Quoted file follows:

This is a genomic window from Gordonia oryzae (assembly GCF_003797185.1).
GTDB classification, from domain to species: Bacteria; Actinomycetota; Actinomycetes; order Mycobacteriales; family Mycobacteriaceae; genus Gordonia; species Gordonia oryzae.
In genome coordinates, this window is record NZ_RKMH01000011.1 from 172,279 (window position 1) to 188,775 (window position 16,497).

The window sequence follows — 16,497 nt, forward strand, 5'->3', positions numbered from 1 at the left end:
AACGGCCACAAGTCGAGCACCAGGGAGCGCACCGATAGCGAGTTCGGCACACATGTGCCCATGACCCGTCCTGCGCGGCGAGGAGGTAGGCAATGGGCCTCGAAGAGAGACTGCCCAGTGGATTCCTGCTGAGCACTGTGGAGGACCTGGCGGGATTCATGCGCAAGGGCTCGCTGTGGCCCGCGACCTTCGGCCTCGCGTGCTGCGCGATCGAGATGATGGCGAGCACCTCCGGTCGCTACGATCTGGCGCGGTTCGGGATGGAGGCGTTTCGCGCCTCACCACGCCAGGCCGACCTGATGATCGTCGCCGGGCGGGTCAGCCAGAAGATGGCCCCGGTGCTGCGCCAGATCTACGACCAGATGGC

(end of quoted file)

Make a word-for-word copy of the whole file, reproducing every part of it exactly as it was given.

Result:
This is a genomic window from Gordonia oryzae (assembly GCF_003797185.1).
GTDB classification, from domain to species: Bacteria; Actinomycetota; Actinomycetes; order Mycobacteriales; family Mycobacteriaceae; genus Gordonia; species Gordonia oryzae.
In genome coordinates, this window is record NZ_RKMH01000011.1 from 172,279 (window position 1) to 188,775 (window position 16,497).

The window sequence follows — 16,497 nt, forward strand, 5'->3', positions numbered from 1 at the left end:
AACGGCCACAAGTCGAGCACCAGGGAGCGCACCGATAGCGAGTTCGGCACACATGTGCCCATGACCCGTCCTGCGCGGCGAGGAGGTAGGCAATGGGCCTCGAAGAGAGACTGCCCAGTGGATTCCTGCTGAGCACTGTGGAGGACCTGGCGGGATTCATGCGCAAGGGCTCGCTGTGGCCCGCGACCTTCGGCCTCGCGTGCTGCGCGATCGAGATGATGGCGAGCACCTCCGGTCGCTACGATCTGGCGCGGTTCGGGATGGAGGCGTTTCGCGCCTCACCACGCCAGGCCGACCTGATGATCGTCGCCGGGCGGGTCAGCCAGAAGATGGCCCCGGTGCTGCGCCAGATCTACGACCAGATGGC